Memory  /  Comment

Stop Weaponizing History

Right and left are united in a vulgar form of historicism.

The recent debate over “presentism” among historians, especially those based in the United States, has generated both heat and light. It is a useful conversation to have now, at a moment when the public sphere, and even more so the university’s space within it, seems to consist more of mines than of fields. Debates about Covid-19, affirmative (in)action, antisemitism, sexual violence, student debt, Title IX, Confederate monuments, racist donors, resigning presidents, and rogue trustees combine to occlude the daylight of classes, books, and learning.

It is no wonder that the hills are alive with the sound of presentism. Absent a serious space for reflection, debate, and deliberation in or on the actually existing present, it becomes easy to claim that my history is bigger than yours, or more ethically relevant, or more marginalized. In this weaponized sense everyone is in the history business, and it is only in the relative calm of graduate programs, annual meetings, journal submissions, and the recruitment of professional historians that the soothing hum of sources, chronologies, periods, and methods can still be heard.

The weaponized present is always lurking. In the swamp of presentism, the right controls the “Make America Great Again,” anti-diversity, pro “boys will be boys” spaces. And the left controls the equity and diversity portfolio and the history for justice spaces. In between, the liberals are on life support, since the unbearable lightness of their historiography could not carry them from the Greeks and John Locke to John Rawls and Charles Taylor.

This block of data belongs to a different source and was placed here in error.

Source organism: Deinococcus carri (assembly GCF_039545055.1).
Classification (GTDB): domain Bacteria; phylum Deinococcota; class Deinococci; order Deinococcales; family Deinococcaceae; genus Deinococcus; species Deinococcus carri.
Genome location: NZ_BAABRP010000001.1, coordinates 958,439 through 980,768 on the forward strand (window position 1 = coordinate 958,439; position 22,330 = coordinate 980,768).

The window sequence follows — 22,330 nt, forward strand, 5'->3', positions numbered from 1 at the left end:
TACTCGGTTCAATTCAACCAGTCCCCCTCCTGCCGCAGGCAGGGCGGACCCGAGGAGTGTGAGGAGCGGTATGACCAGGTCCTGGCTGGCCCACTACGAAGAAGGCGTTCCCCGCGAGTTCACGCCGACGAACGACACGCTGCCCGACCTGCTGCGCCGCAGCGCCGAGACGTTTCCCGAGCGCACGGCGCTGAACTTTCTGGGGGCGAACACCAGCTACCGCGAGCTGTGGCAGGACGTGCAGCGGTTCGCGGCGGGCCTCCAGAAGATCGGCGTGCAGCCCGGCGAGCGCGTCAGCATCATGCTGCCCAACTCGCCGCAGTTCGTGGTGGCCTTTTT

So, these are bad times for the past but great times for what I call “pastism” — weaponized history, history as “ism,” the go-to common ground of many voices from both right and left.

As a vulgar form of “historicism,” pastism tends to create a false democracy between high and low cultural expressions. It thus undercuts the real importance of avant-gardes, tastemakers, innovators, and other elites in the making of all societies, past and present. It therefore occludes the workings of power, while claiming to contextualize it. Andrew Sullivan gives us an example of this in his gushing 2018 review of Jill Lepore’s mammoth history of the United States, These Truths. Lepore’s conceit — that a special preoccupation with the truth characterizes both the historian’s craft and U.S. history itself — becomes a springboard for Sullivan’s avalanche of exceptionalist statements about American history. Here, high-brow exceptionalism disguises low-brow American nationalism, and thus undermines genuine innovations in American political history.